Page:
A constrained 3D Gaussian filter partially suppressed the noise in the volumes. After reconstruction of the data, the micro-structural parameters were analysed based on the selected volume of interest (VOI) to obtain the 3D evaluation. A standard convolution-backprojection procedure with a Shepp and Logan filter was used to reconstruct 3D CT images. All image processing steps were automatically conducted by using image processing language (IPL, Institute for Biomedical Engineering, ETH and University of Zürich). The following non-volume-dependent parameters could be determined: bone volume (BV, mm3), tissue mineral density (TMD, mg HA/cm3) and bone mineral content (BMC, defined as the callus BV multiplied by TMD, mg) [5]. The structure model index (SMI, dimensionless), degree of anisotropy (DA, dimensionless), bone surface (BS, mm3) and trabecular thickness (Tb. Th., mm, Fig. 4) were determined as structural measures [14]. A correction algorithm was used based on a 1200-mg hydroxyapatite (HA)/cm3 phantom to reduce the beam-hardening effects. The density calibration data enabled the calculation of TMD and BMC. Two-voxel ‘peeling’ was used when calculating TMD to minimise partial volume effects.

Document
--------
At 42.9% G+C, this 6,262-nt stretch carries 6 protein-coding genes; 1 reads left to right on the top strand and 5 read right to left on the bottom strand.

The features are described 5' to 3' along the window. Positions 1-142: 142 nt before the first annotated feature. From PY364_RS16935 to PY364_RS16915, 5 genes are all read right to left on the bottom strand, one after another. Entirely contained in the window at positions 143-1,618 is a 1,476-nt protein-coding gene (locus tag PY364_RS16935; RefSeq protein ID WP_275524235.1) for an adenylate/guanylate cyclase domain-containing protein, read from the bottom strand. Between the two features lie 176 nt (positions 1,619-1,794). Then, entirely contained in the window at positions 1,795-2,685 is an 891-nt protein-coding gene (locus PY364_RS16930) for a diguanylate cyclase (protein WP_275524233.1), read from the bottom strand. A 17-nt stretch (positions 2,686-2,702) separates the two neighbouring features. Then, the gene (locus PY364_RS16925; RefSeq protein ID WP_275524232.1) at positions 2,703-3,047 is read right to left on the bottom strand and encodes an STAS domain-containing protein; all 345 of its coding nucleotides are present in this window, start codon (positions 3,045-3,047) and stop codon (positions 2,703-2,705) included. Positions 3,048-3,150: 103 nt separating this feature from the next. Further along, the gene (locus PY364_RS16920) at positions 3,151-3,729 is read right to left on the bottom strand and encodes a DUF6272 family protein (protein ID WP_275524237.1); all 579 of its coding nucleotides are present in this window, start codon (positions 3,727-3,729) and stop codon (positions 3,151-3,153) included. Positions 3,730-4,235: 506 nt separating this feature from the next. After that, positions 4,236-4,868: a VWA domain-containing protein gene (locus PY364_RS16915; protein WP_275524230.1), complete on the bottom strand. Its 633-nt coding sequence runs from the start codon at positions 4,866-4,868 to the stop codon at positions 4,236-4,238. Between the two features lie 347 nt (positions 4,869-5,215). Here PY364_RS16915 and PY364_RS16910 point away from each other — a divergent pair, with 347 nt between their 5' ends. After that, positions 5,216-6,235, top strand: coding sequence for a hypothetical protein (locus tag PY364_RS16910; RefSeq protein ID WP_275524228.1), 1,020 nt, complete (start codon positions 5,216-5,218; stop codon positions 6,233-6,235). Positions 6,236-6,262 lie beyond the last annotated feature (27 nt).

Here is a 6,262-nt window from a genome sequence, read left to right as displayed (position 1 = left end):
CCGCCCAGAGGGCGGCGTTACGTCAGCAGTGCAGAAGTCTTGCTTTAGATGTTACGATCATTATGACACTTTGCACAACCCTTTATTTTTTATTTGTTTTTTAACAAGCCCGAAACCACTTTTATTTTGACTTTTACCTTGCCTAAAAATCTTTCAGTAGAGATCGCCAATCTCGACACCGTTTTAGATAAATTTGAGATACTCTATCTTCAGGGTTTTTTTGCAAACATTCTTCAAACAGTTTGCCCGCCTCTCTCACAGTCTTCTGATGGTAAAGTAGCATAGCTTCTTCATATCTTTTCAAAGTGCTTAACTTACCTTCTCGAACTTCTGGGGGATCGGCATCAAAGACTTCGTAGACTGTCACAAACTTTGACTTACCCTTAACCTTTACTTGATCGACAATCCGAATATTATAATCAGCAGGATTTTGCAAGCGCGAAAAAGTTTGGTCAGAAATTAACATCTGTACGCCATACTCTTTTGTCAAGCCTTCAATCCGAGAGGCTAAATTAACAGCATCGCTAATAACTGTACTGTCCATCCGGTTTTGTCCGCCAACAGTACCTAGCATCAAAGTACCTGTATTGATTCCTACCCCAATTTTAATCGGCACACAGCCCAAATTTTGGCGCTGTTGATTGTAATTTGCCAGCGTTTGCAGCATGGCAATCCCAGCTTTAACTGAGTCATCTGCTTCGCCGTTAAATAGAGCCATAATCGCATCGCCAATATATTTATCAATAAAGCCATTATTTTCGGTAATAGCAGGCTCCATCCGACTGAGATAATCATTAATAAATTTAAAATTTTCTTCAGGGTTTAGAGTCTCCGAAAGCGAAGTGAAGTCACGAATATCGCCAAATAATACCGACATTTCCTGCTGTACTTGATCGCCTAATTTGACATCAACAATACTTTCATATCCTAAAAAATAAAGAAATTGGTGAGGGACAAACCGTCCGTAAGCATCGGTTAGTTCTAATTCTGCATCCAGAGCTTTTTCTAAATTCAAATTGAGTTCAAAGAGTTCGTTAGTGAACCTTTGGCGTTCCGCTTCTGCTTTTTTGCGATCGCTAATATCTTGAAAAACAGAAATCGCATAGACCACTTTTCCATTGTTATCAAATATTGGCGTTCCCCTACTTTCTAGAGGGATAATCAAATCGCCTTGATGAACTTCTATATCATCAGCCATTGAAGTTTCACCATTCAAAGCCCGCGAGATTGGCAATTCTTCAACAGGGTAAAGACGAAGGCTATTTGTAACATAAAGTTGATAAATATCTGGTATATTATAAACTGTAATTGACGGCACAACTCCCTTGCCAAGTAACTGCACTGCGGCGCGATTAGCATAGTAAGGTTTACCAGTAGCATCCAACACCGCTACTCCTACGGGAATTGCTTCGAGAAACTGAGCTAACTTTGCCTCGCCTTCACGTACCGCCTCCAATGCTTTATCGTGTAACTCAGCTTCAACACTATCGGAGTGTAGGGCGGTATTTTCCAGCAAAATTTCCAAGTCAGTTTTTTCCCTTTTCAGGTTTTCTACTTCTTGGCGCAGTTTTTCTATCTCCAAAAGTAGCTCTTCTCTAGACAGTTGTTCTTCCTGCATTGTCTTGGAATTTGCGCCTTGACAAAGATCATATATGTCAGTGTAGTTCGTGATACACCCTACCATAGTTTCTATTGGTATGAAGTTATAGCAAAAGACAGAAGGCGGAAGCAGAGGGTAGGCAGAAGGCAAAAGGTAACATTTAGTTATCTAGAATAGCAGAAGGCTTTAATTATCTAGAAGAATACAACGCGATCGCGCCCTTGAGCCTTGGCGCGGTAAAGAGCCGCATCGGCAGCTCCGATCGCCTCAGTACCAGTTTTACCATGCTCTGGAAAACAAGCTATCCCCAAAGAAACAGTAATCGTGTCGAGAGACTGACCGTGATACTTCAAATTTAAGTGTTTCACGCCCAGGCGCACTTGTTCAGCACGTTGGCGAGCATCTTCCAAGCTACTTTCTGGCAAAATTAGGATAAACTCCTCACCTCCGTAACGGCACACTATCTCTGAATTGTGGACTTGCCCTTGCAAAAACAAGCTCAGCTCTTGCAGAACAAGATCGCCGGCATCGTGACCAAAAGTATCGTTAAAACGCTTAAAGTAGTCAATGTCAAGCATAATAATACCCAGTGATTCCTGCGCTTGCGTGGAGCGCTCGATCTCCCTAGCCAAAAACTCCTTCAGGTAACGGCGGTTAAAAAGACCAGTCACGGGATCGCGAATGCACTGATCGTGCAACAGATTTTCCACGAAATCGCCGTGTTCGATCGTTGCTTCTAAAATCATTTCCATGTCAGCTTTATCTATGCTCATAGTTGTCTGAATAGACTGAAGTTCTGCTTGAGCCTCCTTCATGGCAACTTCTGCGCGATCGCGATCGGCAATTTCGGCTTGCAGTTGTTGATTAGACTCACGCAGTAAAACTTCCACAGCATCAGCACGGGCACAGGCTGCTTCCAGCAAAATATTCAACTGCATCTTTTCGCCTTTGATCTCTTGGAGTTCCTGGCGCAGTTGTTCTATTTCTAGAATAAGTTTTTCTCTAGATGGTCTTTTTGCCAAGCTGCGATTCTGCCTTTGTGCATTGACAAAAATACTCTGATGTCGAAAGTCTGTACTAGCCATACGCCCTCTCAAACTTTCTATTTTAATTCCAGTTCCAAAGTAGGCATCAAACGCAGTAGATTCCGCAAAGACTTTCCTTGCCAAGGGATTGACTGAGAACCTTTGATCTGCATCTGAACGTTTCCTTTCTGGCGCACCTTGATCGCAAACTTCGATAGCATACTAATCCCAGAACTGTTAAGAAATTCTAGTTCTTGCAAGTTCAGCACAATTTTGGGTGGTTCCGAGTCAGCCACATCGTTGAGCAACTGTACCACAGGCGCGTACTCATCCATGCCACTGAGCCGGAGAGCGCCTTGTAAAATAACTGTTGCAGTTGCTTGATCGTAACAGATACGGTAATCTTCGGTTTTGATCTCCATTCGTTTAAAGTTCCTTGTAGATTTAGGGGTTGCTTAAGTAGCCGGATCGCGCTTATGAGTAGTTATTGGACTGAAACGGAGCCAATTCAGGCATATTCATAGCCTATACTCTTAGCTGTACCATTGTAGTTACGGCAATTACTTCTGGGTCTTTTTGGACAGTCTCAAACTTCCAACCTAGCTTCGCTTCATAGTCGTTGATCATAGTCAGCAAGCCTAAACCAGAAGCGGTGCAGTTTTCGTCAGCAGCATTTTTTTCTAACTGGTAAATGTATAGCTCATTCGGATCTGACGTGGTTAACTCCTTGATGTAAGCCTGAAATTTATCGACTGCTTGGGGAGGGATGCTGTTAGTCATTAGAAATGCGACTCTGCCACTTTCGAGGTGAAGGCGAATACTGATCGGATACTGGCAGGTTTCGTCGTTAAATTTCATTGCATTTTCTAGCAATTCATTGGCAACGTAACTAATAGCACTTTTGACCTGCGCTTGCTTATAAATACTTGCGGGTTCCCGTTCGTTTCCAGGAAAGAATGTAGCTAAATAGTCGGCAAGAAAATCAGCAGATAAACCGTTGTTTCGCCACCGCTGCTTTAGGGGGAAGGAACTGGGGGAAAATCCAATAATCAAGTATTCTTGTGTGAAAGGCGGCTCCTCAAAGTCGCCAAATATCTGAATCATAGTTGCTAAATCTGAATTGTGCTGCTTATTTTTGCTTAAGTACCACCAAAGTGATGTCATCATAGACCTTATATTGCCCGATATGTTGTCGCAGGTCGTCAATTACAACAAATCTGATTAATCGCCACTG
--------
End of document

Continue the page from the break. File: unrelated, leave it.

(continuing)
Fig. 4

Coronal half-sliced (first line) and axial (second line) 3D μCT reconstruction (Two Thresholding Algorithm) of a multi-fragmented fracture: callus (blue and semitransparent) and cortical bone (grey) (a), isolated cortical bone (b) and isolated peri- and endosteal callus as grey image (c) and colour-coded (d) The coloured local thickness map/histogram illustrates the thickness distribution of the trabeculae in d Note the isolated fractions of trabecular-like struts thicker than 1 mm in diameter (yellow) and the missing outer periosteal callus of a specimen from the prednisolone group. All images represent the same specimen. Scale bar = 1 mm

Statistical analysis